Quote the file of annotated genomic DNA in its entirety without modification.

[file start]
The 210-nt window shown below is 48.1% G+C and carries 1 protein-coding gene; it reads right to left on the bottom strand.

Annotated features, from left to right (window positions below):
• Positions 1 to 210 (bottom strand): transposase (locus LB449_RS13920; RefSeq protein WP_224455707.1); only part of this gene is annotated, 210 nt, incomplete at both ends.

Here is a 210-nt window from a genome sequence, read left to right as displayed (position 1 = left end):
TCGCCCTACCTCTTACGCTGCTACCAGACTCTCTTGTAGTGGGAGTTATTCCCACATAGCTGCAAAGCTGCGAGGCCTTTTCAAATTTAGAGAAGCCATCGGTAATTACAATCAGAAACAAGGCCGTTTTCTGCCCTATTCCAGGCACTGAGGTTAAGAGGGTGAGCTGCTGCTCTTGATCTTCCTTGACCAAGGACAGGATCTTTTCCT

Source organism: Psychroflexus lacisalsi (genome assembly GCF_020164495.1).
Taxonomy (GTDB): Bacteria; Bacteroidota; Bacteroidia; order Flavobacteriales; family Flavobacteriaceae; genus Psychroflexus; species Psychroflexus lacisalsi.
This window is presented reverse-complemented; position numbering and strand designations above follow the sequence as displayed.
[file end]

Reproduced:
The 210-nt window shown below is 48.1% G+C and carries 1 protein-coding gene; it reads right to left on the bottom strand.

Annotated features, from left to right (window positions below):
• Positions 1 to 210 (bottom strand): transposase (locus LB449_RS13920; RefSeq protein WP_224455707.1); only part of this gene is annotated, 210 nt, incomplete at both ends.

Here is a 210-nt window from a genome sequence, read left to right as displayed (position 1 = left end):
TCGCCCTACCTCTTACGCTGCTACCAGACTCTCTTGTAGTGGGAGTTATTCCCACATAGCTGCAAAGCTGCGAGGCCTTTTCAAATTTAGAGAAGCCATCGGTAATTACAATCAGAAACAAGGCCGTTTTCTGCCCTATTCCAGGCACTGAGGTTAAGAGGGTGAGCTGCTGCTCTTGATCTTCCTTGACCAAGGACAGGATCTTTTCCT

Source organism: Psychroflexus lacisalsi (genome assembly GCF_020164495.1).
Taxonomy (GTDB): Bacteria; Bacteroidota; Bacteroidia; order Flavobacteriales; family Flavobacteriaceae; genus Psychroflexus; species Psychroflexus lacisalsi.
This window is presented reverse-complemented; position numbering and strand designations above follow the sequence as displayed.